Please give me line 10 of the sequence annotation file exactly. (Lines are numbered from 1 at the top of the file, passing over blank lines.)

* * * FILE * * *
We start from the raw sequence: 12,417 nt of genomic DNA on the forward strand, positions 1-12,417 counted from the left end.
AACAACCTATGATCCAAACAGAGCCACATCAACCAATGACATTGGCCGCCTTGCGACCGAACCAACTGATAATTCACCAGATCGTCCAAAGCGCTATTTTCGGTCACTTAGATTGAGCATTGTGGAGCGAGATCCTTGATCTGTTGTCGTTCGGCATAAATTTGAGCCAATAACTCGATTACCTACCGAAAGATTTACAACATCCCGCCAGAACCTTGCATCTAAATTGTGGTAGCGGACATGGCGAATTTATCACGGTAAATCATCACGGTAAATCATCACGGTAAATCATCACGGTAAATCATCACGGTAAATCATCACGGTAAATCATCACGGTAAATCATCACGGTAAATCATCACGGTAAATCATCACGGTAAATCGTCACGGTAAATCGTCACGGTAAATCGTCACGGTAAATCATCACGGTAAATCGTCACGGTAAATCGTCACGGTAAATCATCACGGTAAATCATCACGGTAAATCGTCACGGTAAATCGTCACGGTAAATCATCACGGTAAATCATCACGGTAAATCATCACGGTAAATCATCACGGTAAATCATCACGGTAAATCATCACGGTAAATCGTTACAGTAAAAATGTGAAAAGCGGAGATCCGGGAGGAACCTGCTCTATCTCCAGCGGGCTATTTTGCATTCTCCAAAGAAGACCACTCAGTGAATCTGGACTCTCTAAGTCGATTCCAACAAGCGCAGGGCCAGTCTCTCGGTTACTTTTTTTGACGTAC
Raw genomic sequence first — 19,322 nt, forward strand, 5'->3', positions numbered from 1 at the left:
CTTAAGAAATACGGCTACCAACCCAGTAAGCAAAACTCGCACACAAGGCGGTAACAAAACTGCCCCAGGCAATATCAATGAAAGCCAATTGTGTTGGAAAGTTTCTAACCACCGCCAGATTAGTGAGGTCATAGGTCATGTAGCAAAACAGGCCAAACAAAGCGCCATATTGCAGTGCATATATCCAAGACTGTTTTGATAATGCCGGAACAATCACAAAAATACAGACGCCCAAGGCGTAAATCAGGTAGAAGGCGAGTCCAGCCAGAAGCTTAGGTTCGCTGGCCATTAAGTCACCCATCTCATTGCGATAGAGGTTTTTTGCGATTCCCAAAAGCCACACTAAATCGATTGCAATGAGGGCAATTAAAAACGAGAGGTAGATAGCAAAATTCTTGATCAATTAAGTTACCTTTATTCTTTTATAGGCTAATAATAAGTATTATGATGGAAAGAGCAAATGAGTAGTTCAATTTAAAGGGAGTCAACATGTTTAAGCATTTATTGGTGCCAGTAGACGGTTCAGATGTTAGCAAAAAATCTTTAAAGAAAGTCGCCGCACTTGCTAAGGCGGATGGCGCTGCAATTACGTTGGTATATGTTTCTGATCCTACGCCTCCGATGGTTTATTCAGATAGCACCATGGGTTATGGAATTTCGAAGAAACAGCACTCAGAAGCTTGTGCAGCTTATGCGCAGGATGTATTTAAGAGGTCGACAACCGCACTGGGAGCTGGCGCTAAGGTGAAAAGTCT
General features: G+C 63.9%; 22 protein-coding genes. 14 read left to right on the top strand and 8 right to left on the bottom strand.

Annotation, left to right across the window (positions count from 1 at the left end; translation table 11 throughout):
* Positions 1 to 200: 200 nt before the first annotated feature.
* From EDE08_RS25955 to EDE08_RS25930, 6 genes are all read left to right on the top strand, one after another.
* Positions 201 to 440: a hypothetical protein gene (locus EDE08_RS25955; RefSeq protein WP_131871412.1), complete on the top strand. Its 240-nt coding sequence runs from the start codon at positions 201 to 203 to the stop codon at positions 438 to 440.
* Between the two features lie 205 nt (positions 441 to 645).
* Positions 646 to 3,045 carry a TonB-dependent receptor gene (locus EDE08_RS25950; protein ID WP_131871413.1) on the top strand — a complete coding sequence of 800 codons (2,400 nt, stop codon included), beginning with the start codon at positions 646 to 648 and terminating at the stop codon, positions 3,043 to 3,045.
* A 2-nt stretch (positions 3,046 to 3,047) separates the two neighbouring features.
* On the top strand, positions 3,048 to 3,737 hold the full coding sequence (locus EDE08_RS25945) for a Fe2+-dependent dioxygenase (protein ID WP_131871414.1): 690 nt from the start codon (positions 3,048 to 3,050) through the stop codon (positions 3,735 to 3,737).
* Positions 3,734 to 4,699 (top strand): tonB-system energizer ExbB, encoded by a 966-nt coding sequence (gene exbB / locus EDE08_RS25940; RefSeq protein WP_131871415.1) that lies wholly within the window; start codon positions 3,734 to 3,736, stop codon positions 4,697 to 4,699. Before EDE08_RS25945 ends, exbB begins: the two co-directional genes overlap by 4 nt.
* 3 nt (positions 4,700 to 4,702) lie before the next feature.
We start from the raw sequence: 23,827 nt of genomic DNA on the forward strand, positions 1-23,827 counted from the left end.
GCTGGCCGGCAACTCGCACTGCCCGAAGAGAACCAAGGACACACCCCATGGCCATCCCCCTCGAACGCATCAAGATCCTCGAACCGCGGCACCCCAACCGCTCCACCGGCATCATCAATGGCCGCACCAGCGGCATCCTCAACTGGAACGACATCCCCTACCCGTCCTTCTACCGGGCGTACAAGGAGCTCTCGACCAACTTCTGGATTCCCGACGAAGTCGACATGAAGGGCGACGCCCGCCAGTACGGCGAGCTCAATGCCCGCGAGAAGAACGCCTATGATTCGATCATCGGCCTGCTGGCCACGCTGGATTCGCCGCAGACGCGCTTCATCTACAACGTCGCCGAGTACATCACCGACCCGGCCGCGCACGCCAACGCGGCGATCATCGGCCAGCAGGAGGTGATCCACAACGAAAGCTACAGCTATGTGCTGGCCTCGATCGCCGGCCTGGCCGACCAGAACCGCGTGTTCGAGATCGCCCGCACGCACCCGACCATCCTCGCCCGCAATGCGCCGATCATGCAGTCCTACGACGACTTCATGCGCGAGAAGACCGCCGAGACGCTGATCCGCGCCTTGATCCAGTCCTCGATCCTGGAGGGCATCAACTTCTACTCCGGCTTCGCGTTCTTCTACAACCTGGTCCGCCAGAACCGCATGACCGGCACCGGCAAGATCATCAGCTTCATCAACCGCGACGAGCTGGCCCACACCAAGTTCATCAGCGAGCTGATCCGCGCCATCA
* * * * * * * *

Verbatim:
* Between the two features lie 205 nt (positions 441 to 645).